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Part Number: BOOSTXL-BATPAKMKII
I'd like to understand why, on the BATPAKMKII, the voltage input for the two regulators (U3 3V3, U4 5V) is directly connected to the battery pack, i.e. BAT pins on the BQ24250 charger.
I'd expect the voltage input of those regulators to be connected to the SYS pins of the charger, enabling the system to be supplied by the USB VBUS whenever VBUS available, effectively having the battery pack as a backup power supply.
What's the reasoning for this? Is my understanding of the SYS pins of the battery charger correct?
Thanks in advance.
in case you didn't do so yet I'd encourage you to have a look at the Fuel Tank KMII Battery BoosterPack Plug-In Module User's Guide as it describes the Hardware of the BoosterPack you're working with. The User's Guide both describes the signals and the functionality of the different power devices on the PCB.
Please come back to us in case there are still pending questions after looking at the document.
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In reply to Britta Ruelander:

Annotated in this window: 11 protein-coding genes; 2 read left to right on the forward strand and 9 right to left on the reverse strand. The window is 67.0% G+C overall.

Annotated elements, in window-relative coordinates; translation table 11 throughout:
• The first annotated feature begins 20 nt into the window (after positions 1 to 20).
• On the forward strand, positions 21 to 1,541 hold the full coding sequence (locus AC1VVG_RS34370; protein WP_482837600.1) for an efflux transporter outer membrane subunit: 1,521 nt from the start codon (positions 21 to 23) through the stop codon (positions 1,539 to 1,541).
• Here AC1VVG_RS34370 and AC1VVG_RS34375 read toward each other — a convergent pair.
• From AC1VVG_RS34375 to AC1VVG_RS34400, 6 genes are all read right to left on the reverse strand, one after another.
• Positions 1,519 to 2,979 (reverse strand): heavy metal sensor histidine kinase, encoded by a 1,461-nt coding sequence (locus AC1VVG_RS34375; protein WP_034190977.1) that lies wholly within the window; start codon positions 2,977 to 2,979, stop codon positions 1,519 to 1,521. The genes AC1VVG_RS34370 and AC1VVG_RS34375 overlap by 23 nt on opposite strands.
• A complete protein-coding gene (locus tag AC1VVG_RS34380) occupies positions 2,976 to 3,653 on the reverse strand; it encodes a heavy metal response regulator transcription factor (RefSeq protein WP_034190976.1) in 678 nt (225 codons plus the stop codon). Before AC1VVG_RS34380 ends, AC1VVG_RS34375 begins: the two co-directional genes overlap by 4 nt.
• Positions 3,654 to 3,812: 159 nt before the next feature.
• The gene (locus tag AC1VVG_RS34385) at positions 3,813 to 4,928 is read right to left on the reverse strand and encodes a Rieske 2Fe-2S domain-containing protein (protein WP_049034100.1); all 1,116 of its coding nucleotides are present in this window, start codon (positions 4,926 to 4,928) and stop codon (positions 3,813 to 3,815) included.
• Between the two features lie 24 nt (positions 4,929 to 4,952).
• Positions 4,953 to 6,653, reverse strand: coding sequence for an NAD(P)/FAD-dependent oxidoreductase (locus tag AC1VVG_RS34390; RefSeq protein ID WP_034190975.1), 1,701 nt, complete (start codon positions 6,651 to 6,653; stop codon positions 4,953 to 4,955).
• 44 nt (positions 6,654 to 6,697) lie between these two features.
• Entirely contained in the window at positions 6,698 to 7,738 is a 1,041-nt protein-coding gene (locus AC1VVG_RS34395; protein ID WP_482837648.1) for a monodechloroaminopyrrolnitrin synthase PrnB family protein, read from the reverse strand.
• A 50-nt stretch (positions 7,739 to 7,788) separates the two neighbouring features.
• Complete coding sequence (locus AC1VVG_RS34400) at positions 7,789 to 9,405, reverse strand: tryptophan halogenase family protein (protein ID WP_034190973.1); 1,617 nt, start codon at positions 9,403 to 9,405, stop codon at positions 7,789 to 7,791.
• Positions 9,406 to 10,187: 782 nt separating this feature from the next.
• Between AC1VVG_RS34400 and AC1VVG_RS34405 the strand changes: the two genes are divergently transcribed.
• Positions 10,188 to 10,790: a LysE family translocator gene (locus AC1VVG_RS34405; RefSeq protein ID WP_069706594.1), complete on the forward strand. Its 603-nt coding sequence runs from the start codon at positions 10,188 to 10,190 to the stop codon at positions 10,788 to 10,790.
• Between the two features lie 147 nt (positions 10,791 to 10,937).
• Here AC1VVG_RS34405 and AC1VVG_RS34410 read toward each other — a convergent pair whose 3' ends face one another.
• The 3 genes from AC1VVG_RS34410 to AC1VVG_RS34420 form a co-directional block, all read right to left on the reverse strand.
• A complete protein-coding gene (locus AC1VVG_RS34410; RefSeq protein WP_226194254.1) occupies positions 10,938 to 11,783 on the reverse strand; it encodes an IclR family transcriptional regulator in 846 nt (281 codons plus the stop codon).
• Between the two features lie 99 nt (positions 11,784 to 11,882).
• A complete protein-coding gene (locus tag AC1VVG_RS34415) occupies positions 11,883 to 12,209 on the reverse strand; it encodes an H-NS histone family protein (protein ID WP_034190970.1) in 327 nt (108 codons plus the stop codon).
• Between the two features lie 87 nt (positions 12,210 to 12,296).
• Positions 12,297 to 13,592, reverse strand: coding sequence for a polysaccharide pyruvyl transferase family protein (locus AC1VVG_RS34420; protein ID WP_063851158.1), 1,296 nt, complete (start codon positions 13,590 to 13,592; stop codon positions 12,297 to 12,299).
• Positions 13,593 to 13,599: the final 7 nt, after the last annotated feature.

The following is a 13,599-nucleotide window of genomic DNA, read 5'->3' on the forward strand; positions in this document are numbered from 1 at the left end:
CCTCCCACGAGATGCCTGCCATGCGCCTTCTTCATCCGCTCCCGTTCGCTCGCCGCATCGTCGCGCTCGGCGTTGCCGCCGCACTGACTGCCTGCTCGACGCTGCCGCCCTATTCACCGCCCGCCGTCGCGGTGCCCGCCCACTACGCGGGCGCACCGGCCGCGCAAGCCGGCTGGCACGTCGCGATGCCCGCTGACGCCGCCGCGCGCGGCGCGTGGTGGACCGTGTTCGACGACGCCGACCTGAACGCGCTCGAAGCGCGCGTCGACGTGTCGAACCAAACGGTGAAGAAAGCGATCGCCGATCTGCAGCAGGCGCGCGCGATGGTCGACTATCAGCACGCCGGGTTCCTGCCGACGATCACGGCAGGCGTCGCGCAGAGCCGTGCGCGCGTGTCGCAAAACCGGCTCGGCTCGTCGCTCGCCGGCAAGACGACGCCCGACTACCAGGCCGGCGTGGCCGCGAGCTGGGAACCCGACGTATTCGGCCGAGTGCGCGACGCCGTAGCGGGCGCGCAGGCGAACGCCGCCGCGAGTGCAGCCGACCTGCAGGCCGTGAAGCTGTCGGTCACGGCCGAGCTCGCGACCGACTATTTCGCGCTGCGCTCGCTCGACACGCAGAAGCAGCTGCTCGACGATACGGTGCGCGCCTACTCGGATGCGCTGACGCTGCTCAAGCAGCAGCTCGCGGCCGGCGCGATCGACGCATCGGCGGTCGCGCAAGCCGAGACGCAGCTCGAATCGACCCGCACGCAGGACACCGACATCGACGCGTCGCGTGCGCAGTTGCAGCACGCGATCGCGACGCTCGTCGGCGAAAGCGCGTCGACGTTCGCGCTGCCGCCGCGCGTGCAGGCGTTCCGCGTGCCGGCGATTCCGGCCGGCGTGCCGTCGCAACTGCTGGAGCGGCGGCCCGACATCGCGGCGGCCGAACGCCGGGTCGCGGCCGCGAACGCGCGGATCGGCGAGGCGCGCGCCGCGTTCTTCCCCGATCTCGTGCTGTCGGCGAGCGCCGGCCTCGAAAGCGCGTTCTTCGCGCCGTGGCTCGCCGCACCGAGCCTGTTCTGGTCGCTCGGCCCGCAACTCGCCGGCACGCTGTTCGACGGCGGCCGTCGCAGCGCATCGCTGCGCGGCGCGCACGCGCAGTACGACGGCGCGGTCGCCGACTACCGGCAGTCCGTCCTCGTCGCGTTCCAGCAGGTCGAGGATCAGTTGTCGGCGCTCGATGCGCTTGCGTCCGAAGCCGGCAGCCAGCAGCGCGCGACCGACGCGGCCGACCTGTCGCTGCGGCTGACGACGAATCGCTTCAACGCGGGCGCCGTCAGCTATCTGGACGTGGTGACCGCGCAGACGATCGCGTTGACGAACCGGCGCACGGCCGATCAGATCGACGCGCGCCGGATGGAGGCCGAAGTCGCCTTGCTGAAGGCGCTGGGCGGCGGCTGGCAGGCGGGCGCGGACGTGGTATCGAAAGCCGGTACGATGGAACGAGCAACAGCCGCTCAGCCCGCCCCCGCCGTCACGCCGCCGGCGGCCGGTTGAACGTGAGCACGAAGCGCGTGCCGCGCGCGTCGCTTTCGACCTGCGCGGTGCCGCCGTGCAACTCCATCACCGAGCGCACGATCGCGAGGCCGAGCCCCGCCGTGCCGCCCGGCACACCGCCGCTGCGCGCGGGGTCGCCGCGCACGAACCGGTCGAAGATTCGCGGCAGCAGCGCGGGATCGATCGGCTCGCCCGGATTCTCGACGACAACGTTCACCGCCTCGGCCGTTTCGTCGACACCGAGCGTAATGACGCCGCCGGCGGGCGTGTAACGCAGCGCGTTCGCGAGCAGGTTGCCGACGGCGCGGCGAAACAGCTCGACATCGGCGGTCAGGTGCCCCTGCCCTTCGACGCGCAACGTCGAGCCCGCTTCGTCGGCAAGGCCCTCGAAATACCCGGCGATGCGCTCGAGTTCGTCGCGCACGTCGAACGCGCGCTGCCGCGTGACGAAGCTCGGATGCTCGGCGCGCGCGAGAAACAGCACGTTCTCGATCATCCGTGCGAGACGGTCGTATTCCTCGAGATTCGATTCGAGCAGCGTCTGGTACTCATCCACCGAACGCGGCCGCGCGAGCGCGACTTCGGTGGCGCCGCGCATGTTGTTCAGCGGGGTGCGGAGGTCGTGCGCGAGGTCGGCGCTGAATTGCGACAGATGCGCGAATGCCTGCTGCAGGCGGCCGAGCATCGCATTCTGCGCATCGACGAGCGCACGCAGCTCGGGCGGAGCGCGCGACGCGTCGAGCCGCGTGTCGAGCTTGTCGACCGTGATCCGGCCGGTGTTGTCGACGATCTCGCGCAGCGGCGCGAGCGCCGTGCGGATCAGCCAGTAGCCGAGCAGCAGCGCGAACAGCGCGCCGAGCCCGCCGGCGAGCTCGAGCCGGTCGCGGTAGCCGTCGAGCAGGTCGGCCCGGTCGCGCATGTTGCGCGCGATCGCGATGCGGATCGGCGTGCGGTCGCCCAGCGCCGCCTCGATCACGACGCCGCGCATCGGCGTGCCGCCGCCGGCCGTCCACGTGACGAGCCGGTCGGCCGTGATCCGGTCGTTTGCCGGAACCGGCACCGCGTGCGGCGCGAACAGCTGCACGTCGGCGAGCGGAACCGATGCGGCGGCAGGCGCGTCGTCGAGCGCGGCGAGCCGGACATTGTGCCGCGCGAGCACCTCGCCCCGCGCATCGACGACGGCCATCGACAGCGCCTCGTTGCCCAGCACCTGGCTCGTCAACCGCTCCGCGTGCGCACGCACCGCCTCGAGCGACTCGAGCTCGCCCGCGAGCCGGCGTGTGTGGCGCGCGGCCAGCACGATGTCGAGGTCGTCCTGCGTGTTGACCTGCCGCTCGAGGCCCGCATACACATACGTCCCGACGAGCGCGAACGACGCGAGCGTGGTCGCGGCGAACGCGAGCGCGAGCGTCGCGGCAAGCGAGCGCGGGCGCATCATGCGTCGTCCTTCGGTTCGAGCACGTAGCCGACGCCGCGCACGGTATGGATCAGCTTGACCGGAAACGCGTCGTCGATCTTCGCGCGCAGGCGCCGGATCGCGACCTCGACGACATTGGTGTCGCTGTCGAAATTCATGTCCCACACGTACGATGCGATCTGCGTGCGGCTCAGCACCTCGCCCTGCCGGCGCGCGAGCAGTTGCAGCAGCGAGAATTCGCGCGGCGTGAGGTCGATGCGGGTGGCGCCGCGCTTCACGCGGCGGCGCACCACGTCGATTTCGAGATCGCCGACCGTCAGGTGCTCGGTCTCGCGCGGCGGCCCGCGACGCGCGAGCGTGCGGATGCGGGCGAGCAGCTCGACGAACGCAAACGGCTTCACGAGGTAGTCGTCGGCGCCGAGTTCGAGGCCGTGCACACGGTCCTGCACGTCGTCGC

Thank you for the reply.
I found this on the User Guide:
"The input to the TPS63001 is the PAK+_OUT signal directly from the battery. Because of the direct battery connection, configuration of the fuel gauge and Li-Ion charger are irrelevant to this voltage output."
So I understand the decision to connect voltage input of the regulator to the battery, instead of connecting it to the SYS out from the charger, is just so if you mess up with the charger in any way, the voltage output will not be affected.
However, the more typical application would be to connect TPS63001 voltage input to the SYS output of the battery charger, correct?
In reply to Pedro Mietto83:
For more information on buck-boost devices have a look at www.ti.com/buckboost
In reply to Brigitte:
I will add this from page 7 of this document.Fuel Tank MKII Battery BoosterPack™ Plug-in Module (BOOSTXL‑BATPAKMKII) www.ti.com/.../slau618a.pdf The bq24250 Li-Ion battery charger provides its own regulated DC-DC output on the SYS pin. In many applications this output is used to provide system power. On the Fuel Tank MKII BoosterPack plug-in module, this output is placed onto a test point for access (TP4), but not explicitly used to power the connected LaunchPad development kit. This demonstrates the flexibility of the design.
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